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Duke Hospital Probe Finds Flaws

May 26, 2003 | AP

A government inspection of Duke University Hospital found its dialysis unit used outdated water processing equipment, while one patient received improper medication, a hospital's executive says.

Hospital Chief Executive Officer William Fulkerson issued a memo to hospital managers Friday to discuss "the most significant deficiencies" identified in a weeklong probe of the hospital in March.

"We take this all very seriously," Fulkerson said. "We have been working very hard in the last couple of months to make things better, to go over and beyond what is required."

State inspectors, acting on behalf of federal Medicaid and Medicare programs, first inspected the hospital's transplant programs after Jesica Santillan died of complications at Duke from a botched heart-lung transplant.

A second inspection was performed in late March to examine the hospital's overall care.

During the second inspection, Fulkerson's memo said the hospital had fallen into "immediate jeopardy" of losing its ability to treat Medicaid and Medicare kidney dialysis patients after state inspectors found inadequate safeguards on equipment.

The equipment needed to bring the hospital into full compliance was installed in April, Fulkerson wrote.

Fulkerson said the hospital used an older treatment system that had not resulted in any problems with patient care. He said officials weren't aware that the new system was required.

The memo also said regulators saw the need for Duke to improve documentation for patient end-of-life decisions and patient grievances.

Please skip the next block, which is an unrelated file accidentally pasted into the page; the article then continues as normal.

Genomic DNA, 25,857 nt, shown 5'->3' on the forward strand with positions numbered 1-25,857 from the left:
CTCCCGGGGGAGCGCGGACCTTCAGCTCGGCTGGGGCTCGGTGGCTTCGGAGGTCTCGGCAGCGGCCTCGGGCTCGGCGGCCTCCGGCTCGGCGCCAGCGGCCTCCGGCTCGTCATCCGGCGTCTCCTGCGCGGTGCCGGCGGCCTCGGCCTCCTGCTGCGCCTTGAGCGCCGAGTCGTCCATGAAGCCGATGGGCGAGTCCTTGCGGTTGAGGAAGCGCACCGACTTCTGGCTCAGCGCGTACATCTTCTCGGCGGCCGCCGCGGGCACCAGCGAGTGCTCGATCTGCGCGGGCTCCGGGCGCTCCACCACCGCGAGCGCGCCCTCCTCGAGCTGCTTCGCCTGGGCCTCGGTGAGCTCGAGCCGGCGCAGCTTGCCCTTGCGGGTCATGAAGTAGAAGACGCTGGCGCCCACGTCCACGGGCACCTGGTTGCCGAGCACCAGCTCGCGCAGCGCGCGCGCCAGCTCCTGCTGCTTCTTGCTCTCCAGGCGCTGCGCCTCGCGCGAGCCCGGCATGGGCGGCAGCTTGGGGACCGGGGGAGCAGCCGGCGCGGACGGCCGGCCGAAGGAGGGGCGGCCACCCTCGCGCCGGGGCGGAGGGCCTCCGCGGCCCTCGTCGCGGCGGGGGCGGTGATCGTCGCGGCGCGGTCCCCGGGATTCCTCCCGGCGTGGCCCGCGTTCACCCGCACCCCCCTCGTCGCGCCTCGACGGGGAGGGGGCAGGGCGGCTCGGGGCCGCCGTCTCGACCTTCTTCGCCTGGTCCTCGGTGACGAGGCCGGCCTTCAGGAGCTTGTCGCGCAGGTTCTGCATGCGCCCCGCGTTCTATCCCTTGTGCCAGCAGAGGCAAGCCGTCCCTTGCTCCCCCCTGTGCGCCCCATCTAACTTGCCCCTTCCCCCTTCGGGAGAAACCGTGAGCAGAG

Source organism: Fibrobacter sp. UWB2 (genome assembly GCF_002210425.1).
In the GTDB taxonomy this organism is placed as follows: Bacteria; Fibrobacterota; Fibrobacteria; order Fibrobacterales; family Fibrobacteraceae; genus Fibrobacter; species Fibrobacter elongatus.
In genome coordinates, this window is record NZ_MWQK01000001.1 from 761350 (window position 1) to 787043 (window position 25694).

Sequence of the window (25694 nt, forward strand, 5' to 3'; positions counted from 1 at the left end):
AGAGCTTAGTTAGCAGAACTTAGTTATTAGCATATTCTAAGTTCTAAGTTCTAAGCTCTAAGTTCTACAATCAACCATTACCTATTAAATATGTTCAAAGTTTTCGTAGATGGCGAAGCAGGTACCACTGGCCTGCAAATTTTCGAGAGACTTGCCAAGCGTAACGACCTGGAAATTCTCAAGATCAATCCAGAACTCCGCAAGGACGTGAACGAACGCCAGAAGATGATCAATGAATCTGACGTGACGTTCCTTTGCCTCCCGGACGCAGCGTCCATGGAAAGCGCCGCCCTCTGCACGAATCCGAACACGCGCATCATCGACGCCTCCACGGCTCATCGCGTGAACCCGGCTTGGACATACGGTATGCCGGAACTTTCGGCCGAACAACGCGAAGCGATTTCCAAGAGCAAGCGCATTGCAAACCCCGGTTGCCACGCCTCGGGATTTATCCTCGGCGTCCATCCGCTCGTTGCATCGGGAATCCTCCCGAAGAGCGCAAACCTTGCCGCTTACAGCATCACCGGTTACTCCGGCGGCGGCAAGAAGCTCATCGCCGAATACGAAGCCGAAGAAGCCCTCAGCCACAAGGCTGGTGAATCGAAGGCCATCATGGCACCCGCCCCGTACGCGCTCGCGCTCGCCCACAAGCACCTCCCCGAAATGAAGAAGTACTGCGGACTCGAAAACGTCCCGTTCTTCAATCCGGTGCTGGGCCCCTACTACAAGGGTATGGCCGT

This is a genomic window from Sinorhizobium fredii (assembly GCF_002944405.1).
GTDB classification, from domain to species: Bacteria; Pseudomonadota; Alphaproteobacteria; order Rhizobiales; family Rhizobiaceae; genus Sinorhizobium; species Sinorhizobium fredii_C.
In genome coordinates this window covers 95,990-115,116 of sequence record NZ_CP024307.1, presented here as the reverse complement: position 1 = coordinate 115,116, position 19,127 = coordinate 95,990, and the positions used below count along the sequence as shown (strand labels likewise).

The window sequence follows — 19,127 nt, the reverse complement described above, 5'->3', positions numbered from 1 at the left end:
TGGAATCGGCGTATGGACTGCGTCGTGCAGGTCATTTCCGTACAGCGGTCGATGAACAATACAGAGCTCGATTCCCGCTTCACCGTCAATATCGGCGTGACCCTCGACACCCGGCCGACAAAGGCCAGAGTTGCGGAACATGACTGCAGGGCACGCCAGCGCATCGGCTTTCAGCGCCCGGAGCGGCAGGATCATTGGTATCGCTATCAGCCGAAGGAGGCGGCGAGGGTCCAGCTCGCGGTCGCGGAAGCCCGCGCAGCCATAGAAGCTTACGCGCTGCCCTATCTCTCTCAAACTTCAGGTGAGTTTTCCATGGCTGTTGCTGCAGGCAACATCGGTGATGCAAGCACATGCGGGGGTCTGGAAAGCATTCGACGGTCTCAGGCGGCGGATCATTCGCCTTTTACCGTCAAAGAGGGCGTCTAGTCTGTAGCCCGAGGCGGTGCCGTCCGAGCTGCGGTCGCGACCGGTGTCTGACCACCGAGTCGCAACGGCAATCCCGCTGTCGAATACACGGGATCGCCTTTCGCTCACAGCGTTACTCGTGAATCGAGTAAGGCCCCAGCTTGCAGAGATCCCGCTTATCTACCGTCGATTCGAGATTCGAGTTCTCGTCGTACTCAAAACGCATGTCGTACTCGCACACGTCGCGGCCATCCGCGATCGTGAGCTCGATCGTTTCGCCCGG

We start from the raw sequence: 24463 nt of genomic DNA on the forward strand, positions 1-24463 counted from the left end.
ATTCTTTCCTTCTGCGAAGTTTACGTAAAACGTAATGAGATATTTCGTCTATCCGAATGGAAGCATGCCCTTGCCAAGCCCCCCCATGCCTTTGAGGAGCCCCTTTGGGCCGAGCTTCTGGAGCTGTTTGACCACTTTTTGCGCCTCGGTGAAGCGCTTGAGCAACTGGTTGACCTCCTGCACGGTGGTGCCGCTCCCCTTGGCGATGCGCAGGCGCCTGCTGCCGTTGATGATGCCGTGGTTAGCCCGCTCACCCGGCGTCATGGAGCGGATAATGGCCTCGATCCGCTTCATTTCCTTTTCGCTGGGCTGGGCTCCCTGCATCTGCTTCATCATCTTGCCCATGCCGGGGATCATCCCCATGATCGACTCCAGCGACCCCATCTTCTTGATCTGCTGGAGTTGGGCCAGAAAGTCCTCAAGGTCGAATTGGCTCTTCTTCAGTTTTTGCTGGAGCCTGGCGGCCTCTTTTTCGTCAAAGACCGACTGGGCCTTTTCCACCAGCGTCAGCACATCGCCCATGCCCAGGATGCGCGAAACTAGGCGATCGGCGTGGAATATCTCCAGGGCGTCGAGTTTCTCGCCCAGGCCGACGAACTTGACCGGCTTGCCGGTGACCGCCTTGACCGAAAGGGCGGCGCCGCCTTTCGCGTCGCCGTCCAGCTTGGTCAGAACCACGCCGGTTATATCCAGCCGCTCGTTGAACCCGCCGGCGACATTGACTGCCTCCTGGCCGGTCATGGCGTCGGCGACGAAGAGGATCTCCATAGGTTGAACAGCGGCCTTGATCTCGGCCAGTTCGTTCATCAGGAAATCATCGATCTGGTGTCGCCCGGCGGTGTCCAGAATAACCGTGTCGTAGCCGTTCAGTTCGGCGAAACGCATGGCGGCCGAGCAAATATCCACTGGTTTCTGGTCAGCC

The regulators also found one instance, out of 84 records reviewed, where a patient received the wrong medication because the identification band on a patient's arm was not checked. The patient didn't suffer any ongoing or long-lasting harm, the memo said.

The inspectors issued a 54-page list of deficiencies after the February inspection. The report mainly found fault with five categories of regulations within the hospital's organ-transplant procedures.

Santillan, 17, died Feb. 22 after receiving a second heart-lung transplant at Duke. The hospital transplanted organs of the wrong blood type the first time.

Procedural errors have been blamed for the mistake. Duke has said that the transplant surgeon also assumed wrongly that the donated organs for the first transplant matched Jesica's blood type.

The March inspection report will be made public soon, a federal official said Friday.


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